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Ring-and-toggle adjustment

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  • Chinell, David F (GE Indust, Security)
    Hangers: Here s part two of my weekend experiments. Years ago, I started using the double-ring method in an attempt to get easy adjustment without untying and
    Message 1 of 9 , Sep 5, 2006
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      Hangers:

      Here's part two of my weekend experiments.

      Years ago, I started using the double-ring method in an attempt to get easy adjustment without untying and retying knots. Later, I decided to make the rings serve as drip rings as well, but I couldn't always put the rings in the same location every time with respect to my tarp (i.e. under it).

      Still the method isn't too shabby, and I'm gratified that some of you are able to use it to good effect.

      This weekend, I was experimenting with a way to keep the bitter end of the strap aligned so it wouldn't slide off to the side and let the webbing slip. I discovered a new system that's a mystery to me. I mean why it works is a mystery -- but it works. There are photos in my folder, Bear's Pix. They're titled "ring-and-toggle."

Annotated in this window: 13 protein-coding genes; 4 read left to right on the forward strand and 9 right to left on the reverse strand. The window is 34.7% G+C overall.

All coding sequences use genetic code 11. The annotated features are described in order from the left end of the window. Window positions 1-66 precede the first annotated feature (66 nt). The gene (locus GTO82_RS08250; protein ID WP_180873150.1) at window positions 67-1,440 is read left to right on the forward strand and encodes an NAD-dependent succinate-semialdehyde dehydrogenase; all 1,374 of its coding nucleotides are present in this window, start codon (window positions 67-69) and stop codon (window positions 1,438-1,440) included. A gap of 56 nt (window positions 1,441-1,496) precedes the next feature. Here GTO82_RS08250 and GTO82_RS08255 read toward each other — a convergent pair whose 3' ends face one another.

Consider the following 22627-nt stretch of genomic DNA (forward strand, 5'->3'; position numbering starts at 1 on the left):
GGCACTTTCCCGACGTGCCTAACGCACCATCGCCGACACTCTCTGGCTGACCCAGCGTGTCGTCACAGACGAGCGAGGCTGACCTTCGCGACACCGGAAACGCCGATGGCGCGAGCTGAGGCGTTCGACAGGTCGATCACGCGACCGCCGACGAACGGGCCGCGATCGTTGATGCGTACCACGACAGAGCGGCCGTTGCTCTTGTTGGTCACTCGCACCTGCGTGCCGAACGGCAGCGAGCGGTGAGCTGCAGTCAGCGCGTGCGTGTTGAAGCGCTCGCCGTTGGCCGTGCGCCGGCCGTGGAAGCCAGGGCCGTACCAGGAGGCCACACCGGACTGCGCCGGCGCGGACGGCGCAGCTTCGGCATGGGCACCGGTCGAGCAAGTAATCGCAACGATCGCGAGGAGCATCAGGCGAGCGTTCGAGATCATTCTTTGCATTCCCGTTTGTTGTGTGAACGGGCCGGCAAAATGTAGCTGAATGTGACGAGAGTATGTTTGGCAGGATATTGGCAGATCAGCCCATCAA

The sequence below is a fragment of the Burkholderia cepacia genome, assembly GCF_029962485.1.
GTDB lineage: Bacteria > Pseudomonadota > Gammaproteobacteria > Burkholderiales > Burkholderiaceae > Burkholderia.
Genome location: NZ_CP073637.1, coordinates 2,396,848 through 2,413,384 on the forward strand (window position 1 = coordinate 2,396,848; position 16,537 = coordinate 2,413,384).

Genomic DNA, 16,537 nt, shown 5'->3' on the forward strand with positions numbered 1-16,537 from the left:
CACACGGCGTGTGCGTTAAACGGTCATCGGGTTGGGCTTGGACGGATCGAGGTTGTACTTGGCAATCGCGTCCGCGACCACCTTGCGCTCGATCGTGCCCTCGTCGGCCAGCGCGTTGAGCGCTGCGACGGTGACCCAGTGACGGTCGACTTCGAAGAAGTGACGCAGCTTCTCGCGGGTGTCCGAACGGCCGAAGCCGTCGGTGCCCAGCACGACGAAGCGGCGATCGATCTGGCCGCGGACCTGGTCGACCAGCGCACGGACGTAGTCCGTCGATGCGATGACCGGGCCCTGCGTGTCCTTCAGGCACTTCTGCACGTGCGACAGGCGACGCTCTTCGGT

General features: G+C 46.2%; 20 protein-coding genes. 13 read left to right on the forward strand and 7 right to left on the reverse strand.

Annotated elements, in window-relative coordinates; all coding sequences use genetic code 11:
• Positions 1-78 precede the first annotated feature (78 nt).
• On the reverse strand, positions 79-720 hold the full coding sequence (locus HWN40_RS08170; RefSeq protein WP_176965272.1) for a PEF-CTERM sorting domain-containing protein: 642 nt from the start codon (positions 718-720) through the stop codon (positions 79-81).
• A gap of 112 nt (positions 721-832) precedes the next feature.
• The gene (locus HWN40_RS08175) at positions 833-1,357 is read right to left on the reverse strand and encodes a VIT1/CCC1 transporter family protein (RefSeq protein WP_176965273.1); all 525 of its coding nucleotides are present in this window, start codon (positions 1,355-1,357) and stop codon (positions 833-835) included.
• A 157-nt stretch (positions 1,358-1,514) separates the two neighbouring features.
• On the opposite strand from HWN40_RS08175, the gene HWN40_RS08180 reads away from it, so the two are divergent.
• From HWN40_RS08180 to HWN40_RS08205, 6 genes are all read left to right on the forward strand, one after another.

Here's a description. All the rings I used were 2-inch outside diameter, but I'm pretty sure any size will do. In fact, I did a couple of versions with an oval carabiner in place of a ring.

      I use hammocks with casings in both ends. To start, I replaced the supplied hammock cord with a two-foot cord tied in a loop through the casing. To this I attach a ring using a lark's head hitch. This puts my hammock ring / drip ring at a constant distance of one foot from the hammock end, no matter how far apart the trees are.

      My tree ropes for this experiment were two twenty-foot lengths of 1-inch polypropylene webbing. These have a loop tied in one end. I also attach a ring to this loop, using a lark's head hitch.

      To hang the hammock, you start by attaching your tree ropes however you prefer. The tree ropes handle all the variations of tree diameter and separation. You just stop wrapping the tree when you have three or four feet (however much you need to reach the hammock and still have at least a foot of webbing to spare).

      Pass the bitter end through the hammock ring and pull it back along the standing run. (The two sections of tree webbing are going to lie on top of each other in the end.)

      When it's at the right spot, place a ring on top of the webbing, reach through and pull up a loop of the double-thickness of webbing (both the standing run and the bitter run). Insert a toggle through the loop, and let the webbing pull the toggle down onto the ring. Square and align everything.